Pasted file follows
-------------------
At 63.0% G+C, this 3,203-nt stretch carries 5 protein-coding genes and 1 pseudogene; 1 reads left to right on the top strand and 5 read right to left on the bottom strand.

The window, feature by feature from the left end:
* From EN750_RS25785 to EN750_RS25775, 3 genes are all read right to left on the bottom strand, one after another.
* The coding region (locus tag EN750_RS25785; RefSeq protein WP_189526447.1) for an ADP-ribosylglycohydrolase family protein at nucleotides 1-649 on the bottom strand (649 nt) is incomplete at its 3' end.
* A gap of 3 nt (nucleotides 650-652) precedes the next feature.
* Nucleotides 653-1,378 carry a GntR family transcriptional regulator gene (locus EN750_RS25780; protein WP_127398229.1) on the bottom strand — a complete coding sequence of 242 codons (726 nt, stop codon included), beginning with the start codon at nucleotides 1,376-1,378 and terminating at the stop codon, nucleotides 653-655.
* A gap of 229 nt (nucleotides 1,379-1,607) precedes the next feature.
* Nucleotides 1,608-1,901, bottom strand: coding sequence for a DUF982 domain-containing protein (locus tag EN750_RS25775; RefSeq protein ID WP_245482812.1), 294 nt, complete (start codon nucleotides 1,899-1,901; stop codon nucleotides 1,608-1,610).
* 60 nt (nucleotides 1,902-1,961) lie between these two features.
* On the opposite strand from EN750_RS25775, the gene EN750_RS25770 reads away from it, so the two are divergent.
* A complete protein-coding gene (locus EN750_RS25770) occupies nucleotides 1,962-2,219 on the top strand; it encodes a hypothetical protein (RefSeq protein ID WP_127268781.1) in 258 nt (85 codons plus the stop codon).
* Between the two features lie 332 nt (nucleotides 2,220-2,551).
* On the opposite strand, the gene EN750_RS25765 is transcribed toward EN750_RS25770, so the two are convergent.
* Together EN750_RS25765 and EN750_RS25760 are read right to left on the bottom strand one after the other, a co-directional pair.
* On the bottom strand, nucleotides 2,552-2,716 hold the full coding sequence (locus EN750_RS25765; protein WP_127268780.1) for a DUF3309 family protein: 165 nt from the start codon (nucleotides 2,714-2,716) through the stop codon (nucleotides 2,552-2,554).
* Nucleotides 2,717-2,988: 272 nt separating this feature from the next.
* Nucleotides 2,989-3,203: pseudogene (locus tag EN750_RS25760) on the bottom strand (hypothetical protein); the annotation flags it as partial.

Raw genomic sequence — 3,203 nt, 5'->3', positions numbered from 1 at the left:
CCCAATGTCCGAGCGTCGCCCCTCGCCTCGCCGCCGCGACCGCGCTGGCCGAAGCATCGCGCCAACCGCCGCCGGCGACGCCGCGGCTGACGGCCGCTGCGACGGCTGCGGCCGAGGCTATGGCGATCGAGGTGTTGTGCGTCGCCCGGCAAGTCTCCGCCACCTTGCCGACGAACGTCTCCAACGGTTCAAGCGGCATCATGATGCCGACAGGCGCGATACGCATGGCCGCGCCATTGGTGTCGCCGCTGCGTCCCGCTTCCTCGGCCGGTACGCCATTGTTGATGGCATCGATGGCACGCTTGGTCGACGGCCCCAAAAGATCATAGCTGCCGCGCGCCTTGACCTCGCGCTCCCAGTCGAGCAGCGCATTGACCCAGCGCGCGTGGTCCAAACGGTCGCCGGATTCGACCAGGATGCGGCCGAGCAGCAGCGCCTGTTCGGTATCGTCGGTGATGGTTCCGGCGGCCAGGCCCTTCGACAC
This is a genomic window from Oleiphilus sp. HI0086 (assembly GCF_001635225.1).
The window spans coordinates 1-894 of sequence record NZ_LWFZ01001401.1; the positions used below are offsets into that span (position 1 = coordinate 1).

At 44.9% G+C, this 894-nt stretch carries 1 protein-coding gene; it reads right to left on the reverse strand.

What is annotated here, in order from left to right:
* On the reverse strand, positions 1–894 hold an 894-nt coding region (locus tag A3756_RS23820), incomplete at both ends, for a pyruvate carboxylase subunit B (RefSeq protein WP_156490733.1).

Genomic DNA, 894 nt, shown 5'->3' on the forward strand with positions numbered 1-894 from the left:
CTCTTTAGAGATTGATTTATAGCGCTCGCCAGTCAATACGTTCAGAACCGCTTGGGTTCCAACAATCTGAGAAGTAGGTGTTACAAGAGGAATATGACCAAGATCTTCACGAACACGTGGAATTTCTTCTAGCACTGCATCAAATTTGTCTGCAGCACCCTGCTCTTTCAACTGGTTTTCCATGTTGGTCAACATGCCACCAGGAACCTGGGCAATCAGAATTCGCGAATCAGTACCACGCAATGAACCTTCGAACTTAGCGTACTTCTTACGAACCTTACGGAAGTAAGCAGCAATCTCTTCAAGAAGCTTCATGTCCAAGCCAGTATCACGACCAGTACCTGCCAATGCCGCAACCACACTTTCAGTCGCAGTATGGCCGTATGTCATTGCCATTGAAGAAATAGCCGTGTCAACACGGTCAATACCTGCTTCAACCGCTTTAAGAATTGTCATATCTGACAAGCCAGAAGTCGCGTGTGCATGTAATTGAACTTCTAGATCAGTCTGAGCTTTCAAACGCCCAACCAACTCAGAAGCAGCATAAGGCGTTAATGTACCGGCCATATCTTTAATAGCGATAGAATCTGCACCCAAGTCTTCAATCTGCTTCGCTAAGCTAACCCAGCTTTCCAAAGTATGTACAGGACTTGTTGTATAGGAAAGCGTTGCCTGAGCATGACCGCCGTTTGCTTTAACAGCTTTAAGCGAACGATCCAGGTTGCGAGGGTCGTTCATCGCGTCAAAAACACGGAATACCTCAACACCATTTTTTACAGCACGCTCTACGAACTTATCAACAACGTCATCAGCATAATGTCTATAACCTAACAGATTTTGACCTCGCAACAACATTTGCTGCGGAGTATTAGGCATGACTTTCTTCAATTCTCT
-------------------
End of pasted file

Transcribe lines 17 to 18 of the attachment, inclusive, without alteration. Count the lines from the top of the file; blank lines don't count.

* Nucleotides 2,989-3,203: pseudogene (locus tag EN750_RS25760) on the bottom strand (hypothetical protein); the annotation flags it as partial.

Raw genomic sequence — 3,203 nt, 5'->3', positions numbered from 1 at the left: